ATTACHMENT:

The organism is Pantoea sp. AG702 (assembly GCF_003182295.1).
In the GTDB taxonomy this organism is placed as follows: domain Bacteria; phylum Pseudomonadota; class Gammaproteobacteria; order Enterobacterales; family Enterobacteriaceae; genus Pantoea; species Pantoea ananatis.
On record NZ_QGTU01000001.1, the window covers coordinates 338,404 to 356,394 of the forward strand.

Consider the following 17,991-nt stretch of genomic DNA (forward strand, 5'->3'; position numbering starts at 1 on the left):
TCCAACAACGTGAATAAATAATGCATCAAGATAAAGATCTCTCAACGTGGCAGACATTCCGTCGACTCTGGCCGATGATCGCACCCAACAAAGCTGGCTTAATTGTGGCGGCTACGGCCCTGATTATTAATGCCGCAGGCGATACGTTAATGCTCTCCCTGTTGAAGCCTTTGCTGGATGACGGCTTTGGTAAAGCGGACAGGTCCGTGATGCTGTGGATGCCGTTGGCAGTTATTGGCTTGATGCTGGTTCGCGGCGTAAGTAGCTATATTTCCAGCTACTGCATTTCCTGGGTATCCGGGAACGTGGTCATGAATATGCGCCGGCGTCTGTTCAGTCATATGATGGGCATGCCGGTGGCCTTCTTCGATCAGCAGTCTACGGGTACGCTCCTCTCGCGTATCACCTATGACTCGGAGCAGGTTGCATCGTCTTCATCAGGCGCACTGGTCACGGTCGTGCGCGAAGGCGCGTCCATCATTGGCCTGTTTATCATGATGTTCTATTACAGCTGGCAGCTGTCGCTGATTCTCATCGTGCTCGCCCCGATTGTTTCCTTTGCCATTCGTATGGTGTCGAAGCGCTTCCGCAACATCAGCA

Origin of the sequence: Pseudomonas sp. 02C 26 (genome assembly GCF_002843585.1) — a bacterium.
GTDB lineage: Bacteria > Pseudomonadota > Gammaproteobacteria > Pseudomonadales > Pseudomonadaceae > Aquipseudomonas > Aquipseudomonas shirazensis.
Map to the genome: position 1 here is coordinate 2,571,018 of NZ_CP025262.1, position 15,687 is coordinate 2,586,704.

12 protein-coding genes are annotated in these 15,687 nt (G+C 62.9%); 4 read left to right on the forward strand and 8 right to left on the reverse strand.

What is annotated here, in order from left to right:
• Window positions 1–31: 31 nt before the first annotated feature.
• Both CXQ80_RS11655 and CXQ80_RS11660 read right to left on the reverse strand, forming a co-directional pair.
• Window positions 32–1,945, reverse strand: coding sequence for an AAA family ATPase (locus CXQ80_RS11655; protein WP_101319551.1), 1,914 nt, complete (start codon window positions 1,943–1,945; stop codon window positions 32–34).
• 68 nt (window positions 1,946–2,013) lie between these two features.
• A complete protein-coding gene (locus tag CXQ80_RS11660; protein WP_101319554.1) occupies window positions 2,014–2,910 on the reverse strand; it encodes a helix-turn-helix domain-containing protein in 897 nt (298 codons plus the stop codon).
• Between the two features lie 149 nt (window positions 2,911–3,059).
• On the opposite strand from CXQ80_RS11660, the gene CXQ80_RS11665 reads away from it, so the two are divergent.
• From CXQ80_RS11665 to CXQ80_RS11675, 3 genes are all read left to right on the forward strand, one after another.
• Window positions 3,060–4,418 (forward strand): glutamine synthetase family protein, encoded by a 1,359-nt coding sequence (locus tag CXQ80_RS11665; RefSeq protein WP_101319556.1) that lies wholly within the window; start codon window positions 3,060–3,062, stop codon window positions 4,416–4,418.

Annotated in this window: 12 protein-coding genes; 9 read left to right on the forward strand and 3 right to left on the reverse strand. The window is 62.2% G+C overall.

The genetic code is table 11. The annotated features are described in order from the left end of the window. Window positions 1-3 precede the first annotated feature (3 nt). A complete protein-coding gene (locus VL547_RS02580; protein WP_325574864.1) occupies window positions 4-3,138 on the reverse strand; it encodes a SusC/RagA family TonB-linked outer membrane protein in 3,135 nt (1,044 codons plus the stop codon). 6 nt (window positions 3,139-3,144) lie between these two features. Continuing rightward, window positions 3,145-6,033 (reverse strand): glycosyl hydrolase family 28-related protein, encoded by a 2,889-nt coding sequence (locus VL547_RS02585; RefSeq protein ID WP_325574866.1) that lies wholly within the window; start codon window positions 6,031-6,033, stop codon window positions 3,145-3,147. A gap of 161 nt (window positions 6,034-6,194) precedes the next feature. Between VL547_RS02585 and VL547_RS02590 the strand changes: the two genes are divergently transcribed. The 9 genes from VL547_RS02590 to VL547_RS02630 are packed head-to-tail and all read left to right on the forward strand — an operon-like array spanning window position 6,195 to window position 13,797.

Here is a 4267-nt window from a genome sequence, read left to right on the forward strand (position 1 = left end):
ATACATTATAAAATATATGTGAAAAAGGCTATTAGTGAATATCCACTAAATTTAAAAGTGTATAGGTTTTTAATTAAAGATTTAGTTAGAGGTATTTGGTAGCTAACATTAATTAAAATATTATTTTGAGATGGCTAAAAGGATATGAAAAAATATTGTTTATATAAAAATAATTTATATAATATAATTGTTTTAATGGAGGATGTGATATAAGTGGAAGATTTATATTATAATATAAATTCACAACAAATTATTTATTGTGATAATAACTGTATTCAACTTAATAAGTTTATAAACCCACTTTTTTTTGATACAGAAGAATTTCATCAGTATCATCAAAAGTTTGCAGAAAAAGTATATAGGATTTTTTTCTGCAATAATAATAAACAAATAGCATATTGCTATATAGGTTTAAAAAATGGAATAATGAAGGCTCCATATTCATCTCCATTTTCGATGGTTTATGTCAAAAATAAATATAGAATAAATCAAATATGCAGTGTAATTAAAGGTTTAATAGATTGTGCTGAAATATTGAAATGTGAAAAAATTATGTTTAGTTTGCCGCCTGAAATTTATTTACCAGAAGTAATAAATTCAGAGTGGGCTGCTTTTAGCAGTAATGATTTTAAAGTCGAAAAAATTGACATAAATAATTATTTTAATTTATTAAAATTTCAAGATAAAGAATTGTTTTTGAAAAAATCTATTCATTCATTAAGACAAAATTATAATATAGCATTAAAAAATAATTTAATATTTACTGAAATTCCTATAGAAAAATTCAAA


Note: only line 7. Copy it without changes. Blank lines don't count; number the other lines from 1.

GTDB lineage: Bacteria > Pseudomonadota > Gammaproteobacteria > Pseudomonadales > Pseudomonadaceae > Aquipseudomonas > Aquipseudomonas shirazensis.